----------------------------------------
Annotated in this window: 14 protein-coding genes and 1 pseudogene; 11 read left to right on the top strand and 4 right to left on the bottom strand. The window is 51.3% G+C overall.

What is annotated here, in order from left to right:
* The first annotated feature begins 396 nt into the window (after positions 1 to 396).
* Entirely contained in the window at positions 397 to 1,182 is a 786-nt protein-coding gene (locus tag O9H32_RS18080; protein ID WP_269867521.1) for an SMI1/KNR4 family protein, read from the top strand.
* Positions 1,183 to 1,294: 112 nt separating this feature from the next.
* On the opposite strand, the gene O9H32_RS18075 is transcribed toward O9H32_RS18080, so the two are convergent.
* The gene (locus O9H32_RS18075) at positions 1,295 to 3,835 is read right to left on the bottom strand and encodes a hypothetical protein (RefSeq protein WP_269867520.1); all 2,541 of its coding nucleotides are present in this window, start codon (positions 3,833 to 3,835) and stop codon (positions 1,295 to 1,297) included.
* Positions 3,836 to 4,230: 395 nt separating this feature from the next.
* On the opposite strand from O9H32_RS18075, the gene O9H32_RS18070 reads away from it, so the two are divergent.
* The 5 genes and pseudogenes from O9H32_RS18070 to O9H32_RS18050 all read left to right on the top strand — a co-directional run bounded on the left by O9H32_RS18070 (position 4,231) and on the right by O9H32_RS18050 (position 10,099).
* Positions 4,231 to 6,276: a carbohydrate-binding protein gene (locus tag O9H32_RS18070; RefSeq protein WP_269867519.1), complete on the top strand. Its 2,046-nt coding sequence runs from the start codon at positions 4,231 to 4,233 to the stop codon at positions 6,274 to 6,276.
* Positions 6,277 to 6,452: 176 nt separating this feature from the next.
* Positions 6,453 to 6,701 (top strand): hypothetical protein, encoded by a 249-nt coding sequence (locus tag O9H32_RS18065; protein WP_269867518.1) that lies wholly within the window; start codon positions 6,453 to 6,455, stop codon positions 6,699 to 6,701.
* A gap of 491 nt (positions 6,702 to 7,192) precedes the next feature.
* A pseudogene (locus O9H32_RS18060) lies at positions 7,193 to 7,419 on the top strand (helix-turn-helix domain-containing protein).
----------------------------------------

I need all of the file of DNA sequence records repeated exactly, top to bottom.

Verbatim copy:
Annotated in this window: 14 protein-coding genes and 1 pseudogene; 11 read left to right on the top strand and 4 right to left on the bottom strand. The window is 51.3% G+C overall.

What is annotated here, in order from left to right:
* The first annotated feature begins 396 nt into the window (after positions 1 to 396).
* Entirely contained in the window at positions 397 to 1,182 is a 786-nt protein-coding gene (locus tag O9H32_RS18080; protein ID WP_269867521.1) for an SMI1/KNR4 family protein, read from the top strand.
* Positions 1,183 to 1,294: 112 nt separating this feature from the next.
* On the opposite strand, the gene O9H32_RS18075 is transcribed toward O9H32_RS18080, so the two are convergent.
* The gene (locus O9H32_RS18075) at positions 1,295 to 3,835 is read right to left on the bottom strand and encodes a hypothetical protein (RefSeq protein WP_269867520.1); all 2,541 of its coding nucleotides are present in this window, start codon (positions 3,833 to 3,835) and stop codon (positions 1,295 to 1,297) included.
* Positions 3,836 to 4,230: 395 nt separating this feature from the next.
* On the opposite strand from O9H32_RS18075, the gene O9H32_RS18070 reads away from it, so the two are divergent.
* The 5 genes and pseudogenes from O9H32_RS18070 to O9H32_RS18050 all read left to right on the top strand — a co-directional run bounded on the left by O9H32_RS18070 (position 4,231) and on the right by O9H32_RS18050 (position 10,099).
* Positions 4,231 to 6,276: a carbohydrate-binding protein gene (locus tag O9H32_RS18070; RefSeq protein WP_269867519.1), complete on the top strand. Its 2,046-nt coding sequence runs from the start codon at positions 4,231 to 4,233 to the stop codon at positions 6,274 to 6,276.
* Positions 6,277 to 6,452: 176 nt separating this feature from the next.
* Positions 6,453 to 6,701 (top strand): hypothetical protein, encoded by a 249-nt coding sequence (locus tag O9H32_RS18065; protein WP_269867518.1) that lies wholly within the window; start codon positions 6,453 to 6,455, stop codon positions 6,699 to 6,701.
* A gap of 491 nt (positions 6,702 to 7,192) precedes the next feature.
* A pseudogene (locus O9H32_RS18060) lies at positions 7,193 to 7,419 on the top strand (helix-turn-helix domain-containing protein).